Pointe Coupee jurors rescind deal on suit over records

The Pointe Coupee Parish Police Jury has rescinded its previous decision to settle out of court a public records lawsuit filed against the parish administrator, public utilities director and the jury’s president.

The jury decided instead to give the three officials the green light to fight the allegations lodged against them in the suit by Police Juror Justin Cox.

The jury’s 7-3-1 vote Tuesday night to renege on its April 9 decision to pay Cox’s $1,500 attorney fees in regard to the lawsuit was made after jurors met behind closed doors — without Cox — during Tuesday night’s regular meeting. Voting no were Jurors Kurt Jarreau, Albert Dukes and Glen Ray Cline. Cox abstained.

The jury’s action came after President Melanie Bueche read a letter from the attorney representing the officials named in Cox’s lawsuit aloud during the open portion of Tuesday night’s meeting.

In the April 17 letter, Baton Rouge attorney Leo Hamilton wrote that Bueche and Parish Administrator Jim Bello had met with him after the jury’s April 9 vote and had presented several state attorney general’s opinions suggesting they could win the court’s favor in the lawsuit.

Cox filed the lawsuit in 18th Judicial District Court on April 2, alleging parish officials violated the state’s public records laws because the officials refused to release accurate documents Cox had requested regarding outstanding residential utility accounts.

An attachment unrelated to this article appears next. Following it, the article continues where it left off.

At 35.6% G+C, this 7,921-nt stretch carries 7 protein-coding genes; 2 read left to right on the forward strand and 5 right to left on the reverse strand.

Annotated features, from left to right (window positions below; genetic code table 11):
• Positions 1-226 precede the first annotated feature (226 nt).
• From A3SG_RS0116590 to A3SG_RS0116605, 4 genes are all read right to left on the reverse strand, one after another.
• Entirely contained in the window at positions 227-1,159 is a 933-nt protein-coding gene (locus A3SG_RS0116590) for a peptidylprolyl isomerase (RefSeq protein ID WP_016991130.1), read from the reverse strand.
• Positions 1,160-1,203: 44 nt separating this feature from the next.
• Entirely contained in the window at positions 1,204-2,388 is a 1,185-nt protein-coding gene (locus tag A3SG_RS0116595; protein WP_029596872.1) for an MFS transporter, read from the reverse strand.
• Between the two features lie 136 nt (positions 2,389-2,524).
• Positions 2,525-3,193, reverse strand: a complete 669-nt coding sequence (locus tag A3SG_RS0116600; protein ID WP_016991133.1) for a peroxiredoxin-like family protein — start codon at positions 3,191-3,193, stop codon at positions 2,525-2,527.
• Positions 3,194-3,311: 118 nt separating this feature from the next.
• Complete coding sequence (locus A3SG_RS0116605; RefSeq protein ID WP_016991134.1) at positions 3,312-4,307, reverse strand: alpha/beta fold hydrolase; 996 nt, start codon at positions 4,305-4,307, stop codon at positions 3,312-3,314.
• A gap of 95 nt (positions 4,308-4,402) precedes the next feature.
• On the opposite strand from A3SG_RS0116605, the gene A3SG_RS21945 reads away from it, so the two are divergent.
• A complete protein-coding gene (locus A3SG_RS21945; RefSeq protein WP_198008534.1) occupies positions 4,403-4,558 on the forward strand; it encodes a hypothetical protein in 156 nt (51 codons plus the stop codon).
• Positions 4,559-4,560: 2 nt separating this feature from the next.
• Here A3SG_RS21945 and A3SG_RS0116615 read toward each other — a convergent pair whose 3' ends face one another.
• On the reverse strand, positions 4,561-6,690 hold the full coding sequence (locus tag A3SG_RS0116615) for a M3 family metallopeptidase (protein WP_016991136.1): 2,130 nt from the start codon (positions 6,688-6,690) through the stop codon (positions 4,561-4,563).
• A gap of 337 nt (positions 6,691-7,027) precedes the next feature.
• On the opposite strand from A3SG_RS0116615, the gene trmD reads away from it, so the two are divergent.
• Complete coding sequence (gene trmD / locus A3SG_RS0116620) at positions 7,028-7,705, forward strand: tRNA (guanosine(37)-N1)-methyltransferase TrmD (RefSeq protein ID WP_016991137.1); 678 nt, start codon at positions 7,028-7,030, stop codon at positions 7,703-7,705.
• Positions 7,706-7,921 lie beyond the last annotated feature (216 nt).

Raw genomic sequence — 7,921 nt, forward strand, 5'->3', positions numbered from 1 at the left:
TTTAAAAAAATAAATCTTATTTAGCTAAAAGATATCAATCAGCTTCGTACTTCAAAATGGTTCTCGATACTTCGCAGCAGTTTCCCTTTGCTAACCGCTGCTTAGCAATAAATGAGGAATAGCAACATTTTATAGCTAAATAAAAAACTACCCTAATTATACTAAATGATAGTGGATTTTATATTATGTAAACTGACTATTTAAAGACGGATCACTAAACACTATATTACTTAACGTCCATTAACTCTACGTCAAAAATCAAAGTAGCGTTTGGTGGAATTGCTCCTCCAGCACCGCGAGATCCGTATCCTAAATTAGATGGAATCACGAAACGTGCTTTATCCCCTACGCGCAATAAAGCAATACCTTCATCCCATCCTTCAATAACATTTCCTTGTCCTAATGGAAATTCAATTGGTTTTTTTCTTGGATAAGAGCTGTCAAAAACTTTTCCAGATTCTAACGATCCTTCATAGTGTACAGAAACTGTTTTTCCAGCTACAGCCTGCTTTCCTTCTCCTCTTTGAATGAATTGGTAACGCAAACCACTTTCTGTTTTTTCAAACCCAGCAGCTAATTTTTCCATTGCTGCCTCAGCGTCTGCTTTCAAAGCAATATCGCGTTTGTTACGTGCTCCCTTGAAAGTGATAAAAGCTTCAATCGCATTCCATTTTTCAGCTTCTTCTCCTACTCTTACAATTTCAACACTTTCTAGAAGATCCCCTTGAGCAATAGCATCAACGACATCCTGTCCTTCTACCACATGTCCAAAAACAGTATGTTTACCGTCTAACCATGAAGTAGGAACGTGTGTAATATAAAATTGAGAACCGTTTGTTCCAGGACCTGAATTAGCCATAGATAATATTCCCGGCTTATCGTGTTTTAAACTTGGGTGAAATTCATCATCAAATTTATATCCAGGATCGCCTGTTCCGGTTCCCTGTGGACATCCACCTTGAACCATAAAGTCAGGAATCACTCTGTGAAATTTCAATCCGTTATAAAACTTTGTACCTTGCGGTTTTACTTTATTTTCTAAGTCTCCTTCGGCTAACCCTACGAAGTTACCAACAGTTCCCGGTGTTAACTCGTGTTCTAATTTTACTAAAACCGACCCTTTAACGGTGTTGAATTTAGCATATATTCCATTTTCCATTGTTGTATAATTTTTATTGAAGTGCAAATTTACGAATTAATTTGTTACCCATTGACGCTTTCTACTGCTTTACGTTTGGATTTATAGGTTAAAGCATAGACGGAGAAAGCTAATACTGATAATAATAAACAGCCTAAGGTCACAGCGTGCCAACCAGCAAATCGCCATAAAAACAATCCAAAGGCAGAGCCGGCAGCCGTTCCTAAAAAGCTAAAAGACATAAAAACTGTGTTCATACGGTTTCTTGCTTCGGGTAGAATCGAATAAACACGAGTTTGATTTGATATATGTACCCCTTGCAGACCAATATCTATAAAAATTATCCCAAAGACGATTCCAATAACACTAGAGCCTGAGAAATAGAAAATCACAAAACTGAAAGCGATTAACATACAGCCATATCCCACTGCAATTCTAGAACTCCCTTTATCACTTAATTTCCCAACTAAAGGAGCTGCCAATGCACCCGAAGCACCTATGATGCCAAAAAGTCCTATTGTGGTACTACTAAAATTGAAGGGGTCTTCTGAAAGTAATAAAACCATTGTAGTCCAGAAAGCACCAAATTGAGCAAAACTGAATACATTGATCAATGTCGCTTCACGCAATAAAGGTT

Cox said previously he was asked to back off on the lawsuit after a judge told him it was clear the parish had violated the state’s public records laws. Cox also said the parish’s Utilities Department finally released the information he wanted after the lawsuit was filed.

Jarreau tried to block the jury’s action Tuesday night by offering up a substitute motion to accept the jury’s original decision.

“I think to keep sitting here contemplating to misspend taxpayers’ money out of pure spite is just absolutely ridiculous,” Jarreau said.

But Jarreau’s substitute motion failed, 7-3.

Other matters the jury considered Tuesday night included:

LETTER OF RESIGNATION: Juror Russell Young told jurors he doesn’t plan to resign from the jury after all and tore up his letter of resignation.

According to the jury’s agenda, Young was set to walk away from the Police Jury on June 15.

“I ran, and I’m going to stay,” Young said. “I had a dream last night that a couple of guys on the jury would be too happy to see me walk away.”

At Tuesday’s meeting, Young indicated his desire to step away from public office was influenced by recent charges made against him by the Louisiana Board of Ethics.

According to court documents, the board asserts Young had not filed campaign finance reports to the board in 2009 and 2010.